But if this swing was replicated, QLD Labor would lose three seats and still have a healthy majority.

    This is a very poor result for the LNP and the smart people in their room probably realise this.

  7. Yet another election in which the Greens surge has not eventuated.
    Bandt needs to have a good hard look at what he is about.

  8. Pretty much no change. Meanwhile the Borg is back as LNP President. At some point something is going to have to move in Queensland politics.

  9. Result: “ALP wins the Stretton by-election with 63.9% of votes”

    Tomorrow news headlines: “Swing of 0.9% against Labor at the Stretton by-election”


  10. “Historyintime says:
    Saturday, July 24, 2021 at 8:10 pm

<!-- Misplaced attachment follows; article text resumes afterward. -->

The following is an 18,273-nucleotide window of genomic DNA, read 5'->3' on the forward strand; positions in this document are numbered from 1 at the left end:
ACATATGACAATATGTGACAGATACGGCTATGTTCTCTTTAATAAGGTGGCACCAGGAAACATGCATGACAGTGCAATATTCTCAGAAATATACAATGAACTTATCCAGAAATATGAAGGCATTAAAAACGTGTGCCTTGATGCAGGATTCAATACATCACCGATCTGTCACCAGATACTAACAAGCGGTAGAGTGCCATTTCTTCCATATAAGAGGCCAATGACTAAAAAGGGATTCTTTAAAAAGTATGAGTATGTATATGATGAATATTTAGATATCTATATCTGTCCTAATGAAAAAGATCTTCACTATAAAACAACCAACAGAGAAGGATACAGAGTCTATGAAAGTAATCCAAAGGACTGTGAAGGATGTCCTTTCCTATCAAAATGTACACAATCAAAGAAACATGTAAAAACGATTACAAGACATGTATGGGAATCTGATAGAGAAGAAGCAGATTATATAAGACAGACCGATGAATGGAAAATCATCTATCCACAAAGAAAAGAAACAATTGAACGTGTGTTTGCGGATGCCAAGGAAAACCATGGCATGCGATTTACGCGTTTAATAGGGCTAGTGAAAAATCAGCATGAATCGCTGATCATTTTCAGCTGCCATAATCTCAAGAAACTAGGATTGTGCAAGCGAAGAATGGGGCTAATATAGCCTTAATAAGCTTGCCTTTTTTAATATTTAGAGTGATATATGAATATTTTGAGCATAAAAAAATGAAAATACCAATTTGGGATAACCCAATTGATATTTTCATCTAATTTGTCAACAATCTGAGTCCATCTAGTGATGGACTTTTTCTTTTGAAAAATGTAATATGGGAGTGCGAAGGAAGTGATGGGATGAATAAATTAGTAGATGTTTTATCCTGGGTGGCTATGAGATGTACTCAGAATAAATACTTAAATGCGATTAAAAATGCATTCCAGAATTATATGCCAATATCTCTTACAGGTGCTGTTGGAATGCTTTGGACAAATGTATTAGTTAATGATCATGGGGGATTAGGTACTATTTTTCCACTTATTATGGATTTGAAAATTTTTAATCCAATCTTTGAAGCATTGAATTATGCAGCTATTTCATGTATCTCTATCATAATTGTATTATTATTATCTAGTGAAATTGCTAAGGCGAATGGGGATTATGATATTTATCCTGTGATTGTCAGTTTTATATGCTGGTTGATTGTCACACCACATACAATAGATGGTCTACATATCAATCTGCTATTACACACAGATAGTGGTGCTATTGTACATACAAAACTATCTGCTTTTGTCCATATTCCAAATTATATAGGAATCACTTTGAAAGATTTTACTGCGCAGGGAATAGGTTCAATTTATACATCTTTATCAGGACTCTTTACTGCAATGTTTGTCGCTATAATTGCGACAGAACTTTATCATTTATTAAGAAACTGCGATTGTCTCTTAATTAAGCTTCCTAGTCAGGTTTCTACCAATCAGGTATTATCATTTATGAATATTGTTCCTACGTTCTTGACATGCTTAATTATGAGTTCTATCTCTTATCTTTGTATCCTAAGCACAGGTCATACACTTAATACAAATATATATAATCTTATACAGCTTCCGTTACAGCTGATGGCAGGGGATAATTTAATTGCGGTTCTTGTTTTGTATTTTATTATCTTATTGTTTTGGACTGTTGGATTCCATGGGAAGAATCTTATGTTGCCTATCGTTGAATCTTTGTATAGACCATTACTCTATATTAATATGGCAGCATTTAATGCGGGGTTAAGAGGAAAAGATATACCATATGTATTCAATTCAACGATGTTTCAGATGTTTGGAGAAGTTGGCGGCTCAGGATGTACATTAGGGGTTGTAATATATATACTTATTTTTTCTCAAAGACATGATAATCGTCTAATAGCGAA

Is this a good result for the ALP in the circumstances.?”

    Winning with a 63.9% 2PP is a good result in any circumstance….

  11. Bird of paradox says:
    Saturday, July 24, 2021 at 9:10 pm
    Like a cracked record…

    *shakes head*

    The only beneficiaries of a rise in the Green vote are the reactionary Parties. The single best thing that can happen in Australian politics would be the election of a strong reforming Labor Government with a secure majority. The Greens do whatever they can to prevent this. They are instruments of reaction.